A common perception among criminal thinkers is the idea that they are different and better than others. Even when a criminal is repeatedly arrested for a violation, their ‘uniqueness’ in thinking leads them to believe that it won’t happen to them again. Common sense would dictate that if I am arrested multiple times for the same situation I should learn from those arrests and stop violating the law. However, uniqueness dictates that I am better than the average person who gets arrested and I can still beat the system.
Instead of using the arrest as a wake-up call to lead a responsible life, criminal thinkers see it as a violation of their personal space and freedom. Even when they are caught in the act of committing a crime they focus on the feigned brutality of the police or the lack of responsibility of their victim. I have heard it said by an offender that “if she would have held on to her purse tighter it wouldn’t have been stolen. I was doing her a favor by taking it so she will be more aware of her own personal safety.” In this scenario, the victim is to blame and the offender is providing a public service! It is no surprise that repeat offenders with this type of thinking continue to fill our jails and prisons.
The language criminal thinkers use to describe situations also flows from distorted thinking. Instead of an offender saying that they did something wrong that harmed others, they will say they got “caught up.” This type of language cognitively minimizes the role they played in the situation. Criminal thinkers believe the rules of society do not pertain to them and they think they are fully justified in their irresponsible actions. Self-esteem is not something the criminal thinker lacks.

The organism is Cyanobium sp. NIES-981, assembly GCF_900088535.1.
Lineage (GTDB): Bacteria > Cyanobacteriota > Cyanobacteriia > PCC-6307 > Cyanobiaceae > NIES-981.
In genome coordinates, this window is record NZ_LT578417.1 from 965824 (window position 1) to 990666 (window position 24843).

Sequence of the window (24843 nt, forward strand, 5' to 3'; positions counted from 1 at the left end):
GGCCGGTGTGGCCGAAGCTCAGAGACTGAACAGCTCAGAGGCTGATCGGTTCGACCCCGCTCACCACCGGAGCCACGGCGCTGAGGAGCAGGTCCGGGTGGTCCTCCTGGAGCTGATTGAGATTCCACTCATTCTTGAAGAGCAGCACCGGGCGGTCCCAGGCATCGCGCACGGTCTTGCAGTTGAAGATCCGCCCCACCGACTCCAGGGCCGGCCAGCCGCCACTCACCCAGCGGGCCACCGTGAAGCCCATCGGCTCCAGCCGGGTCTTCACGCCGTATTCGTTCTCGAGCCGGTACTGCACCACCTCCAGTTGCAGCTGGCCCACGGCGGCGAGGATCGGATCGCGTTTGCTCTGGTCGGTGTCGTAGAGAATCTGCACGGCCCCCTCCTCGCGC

Uniqueness is also a personal belief in the offender’s superiority which dominates their thinking. They do not believe they need to work hard to attain success. Even when a criminal thinker is experiencing the dreaded, but fleeting, zero-state of thinking, i.e. a feeling of complete worthlessness, their belief that no one has felt as down or depressed as they have is another example of the uniqueness thinking error.
The changing thinker must begin to see the commonalities they share with others. When others are sharing their own thoughts and problems they must listen and relate those stories to their own life. Feelings of uniqueness must be looked at from the natural consequences that have resulted in an offenders life. The healthy opposite of uniqueness is seeing how we are similar to others and not superior. The development of humility is a natural deterrent to thoughts of uniqueness and superiority. By replacing the thinking error of uniqueness the changing person will begin to develop a sense of belonging in a responsible society.
Access our free “Uniqueness” worksheet on CriminalThinking.net.